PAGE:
Year one of the Xander Bogaerts era at shortstop is not going as planned.

The Boston Red Sox are just 20-26, five games out of first place in the AL East and in the midst of a seven-game losing streak. Many of their young players are struggling, many of their rotation staples have crashed and burned, and most of their offseason acquisitions have been busts. The team’s defense and running game—core strengths of the 2013 championship club—have been hard to watch this year.

With that in mind, it’s not hard to see why the Red Sox elected to re-sign Stephen Drew for the rest of the 2014 season this past week. He improves the team for 2014 without mortgaging its future. And while it means that Bogaerts’ tenure at shortstop is coming to a temporary end, it doesn’t have to and shouldn’t mean his days at the position are permanently behind him.

Despite some defensive miscues of his own, Bogaerts has been one of the lone bright spots for the 2014 Red Sox. The 21-year-old is hitting .283/.381/.417 through his first 180 plate appearances. His defense at short has been uninspiring at times, but he’s been far from a train wreck there, either, and he’s shown the ability to make adjustments.

We’re spoiled by the age of Mike Trout, but you can’t ask for much more from a rookie shortstop.

There’s some irony in the fact that it’s Bogaerts—one of the team’s few solid performers—who’s felt the brunt of the Red Sox’s desperate attempts to stop the bleeding. But by bringing Drew back into the fold earlier this week, Boston is simply taking a measured approach to stabilizing a team that has more talent than its sub-.500 record would indicate.

That’s true even if this approach dictates that Bogaerts move 50 feet to his right on defense once more, manning the hot corner for the majority of Boston’s games from here on out.

It’s a decision that disappointed many fans and Bogaerts himself.

“My heart is always at shortstop,” Bogaerts told Scott Lauber of the Boston Herald on Wednesday. “And I was just feeling so good over there. But they made the decision that they have to make.”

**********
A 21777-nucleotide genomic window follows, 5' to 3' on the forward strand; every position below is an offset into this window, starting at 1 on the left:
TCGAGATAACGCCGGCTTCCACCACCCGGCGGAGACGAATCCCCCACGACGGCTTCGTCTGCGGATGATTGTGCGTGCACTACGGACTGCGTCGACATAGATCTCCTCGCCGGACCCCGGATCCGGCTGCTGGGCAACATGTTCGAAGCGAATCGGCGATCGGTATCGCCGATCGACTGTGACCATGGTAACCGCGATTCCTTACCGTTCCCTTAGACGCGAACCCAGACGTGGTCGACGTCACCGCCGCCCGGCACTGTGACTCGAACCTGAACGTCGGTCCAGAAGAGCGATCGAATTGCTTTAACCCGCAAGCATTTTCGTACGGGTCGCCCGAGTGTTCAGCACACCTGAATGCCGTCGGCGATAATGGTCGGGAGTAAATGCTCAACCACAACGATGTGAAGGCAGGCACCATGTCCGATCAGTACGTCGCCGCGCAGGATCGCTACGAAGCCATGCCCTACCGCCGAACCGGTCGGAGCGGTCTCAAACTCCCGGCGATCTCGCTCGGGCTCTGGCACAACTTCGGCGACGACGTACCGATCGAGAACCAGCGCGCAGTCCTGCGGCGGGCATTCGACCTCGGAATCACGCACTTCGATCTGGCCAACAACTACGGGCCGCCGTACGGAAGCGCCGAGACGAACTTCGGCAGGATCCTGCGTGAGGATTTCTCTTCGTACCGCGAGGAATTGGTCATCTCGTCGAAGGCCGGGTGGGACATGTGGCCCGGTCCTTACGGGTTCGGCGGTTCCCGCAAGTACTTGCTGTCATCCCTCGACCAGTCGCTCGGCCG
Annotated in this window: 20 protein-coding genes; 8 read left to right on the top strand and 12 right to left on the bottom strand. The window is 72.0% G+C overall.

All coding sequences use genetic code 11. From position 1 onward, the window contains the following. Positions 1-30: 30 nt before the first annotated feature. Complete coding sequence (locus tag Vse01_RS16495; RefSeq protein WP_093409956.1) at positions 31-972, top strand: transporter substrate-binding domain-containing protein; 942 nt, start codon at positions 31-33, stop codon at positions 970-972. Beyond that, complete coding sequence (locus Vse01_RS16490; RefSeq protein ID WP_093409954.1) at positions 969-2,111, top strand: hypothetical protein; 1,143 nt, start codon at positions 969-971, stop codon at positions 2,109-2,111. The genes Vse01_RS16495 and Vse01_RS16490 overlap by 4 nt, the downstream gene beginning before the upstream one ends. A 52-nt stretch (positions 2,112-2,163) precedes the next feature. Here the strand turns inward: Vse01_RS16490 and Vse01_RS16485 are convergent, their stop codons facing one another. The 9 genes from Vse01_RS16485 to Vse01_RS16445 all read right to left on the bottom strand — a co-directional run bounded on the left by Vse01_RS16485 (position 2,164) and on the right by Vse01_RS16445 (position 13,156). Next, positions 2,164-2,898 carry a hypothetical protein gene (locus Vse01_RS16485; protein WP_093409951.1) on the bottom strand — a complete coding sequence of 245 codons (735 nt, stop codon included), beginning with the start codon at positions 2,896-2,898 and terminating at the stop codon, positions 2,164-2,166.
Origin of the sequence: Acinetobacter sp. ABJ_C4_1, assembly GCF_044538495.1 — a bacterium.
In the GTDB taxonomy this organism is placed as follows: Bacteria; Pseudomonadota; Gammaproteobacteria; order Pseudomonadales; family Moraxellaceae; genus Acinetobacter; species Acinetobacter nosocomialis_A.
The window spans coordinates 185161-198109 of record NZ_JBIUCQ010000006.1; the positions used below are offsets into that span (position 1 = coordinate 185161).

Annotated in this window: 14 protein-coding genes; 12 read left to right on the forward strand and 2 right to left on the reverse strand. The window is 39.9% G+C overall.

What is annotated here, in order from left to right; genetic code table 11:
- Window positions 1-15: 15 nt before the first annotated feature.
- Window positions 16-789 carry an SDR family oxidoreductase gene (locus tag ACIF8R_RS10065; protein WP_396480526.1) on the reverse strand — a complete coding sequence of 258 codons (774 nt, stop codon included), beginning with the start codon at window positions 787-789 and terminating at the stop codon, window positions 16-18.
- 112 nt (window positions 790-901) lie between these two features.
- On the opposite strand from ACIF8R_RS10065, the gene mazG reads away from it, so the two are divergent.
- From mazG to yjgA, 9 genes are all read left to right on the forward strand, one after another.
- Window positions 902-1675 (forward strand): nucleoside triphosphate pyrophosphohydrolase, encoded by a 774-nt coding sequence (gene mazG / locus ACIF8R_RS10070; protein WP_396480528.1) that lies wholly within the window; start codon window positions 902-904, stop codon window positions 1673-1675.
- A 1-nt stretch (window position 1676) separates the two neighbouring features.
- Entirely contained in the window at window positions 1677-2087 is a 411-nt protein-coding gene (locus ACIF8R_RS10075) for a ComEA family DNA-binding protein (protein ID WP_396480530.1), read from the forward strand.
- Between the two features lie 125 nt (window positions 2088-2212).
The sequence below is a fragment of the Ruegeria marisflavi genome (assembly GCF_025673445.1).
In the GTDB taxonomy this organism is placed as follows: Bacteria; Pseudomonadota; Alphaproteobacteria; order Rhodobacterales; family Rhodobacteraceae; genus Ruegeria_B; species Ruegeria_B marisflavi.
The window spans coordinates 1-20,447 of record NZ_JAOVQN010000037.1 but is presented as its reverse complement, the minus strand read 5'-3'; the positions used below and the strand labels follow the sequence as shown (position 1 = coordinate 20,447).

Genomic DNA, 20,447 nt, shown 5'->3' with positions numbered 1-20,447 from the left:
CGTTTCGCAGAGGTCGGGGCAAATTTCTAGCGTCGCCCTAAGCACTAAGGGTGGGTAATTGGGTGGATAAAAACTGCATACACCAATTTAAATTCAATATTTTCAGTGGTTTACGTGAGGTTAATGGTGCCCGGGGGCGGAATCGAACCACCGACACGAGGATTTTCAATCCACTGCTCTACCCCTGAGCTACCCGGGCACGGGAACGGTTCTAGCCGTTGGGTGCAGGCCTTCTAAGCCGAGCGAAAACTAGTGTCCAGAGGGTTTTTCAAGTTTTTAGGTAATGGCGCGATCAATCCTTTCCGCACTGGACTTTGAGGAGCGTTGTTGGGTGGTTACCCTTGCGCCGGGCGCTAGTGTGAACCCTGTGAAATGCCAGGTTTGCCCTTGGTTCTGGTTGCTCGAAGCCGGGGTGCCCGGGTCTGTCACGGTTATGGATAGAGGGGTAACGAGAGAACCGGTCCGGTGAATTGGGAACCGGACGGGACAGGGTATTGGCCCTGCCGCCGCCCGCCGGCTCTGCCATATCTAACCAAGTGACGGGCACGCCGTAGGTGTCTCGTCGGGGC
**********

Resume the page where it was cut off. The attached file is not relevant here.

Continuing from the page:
Such a reaction from the young Aruban is natural.

But those who believe Bogaerts’ days at shortstop are forever in the past are missing the point of the Drew signing. The Red Sox did not acquire Drew because they don’t think Bogaerts can play shortstop adequately—they acquired Drew because he serves as a relatively cheap option who can improve the team now. And as the first 46 games of the season have shown us, this is very much a team that needs improving.

In reality, the Drew signing is less about Bogaerts than it is about Will Middlebrooks, who’s once again failed to solidify himself as an everyday player on a first-division team. After Middlebrooks hit just .197/.305/.324 through 82 plate appearances between two disabled-list stints, the Red Sox were really left with no choice but to try to make an upgrade with more oomph than Brock Holt.

Many Red Sox fans wanted Garin Cecchini to be summoned to the majors, but his defense clearly isn’t ready for the big leagues, and his power production has been disappointing thus far. Boston’s new favorite prospect, Mookie Betts, lacks the arm strength to play third base and has no professional experience there. And aside from Ryan Roberts, there aren’t any other internal options.

What the Drew signing reflects is that there truly weren’t many external options for a third base upgrade, either. It’s too early for most teams to be in sell mode, but the teams that should already be looking toward 2015 generally lack appealing options at the hot corner. Plus, it makes little sense to cash in trade chips for a third base option when an above-average everyday player such as Drew can be had for just $10 million.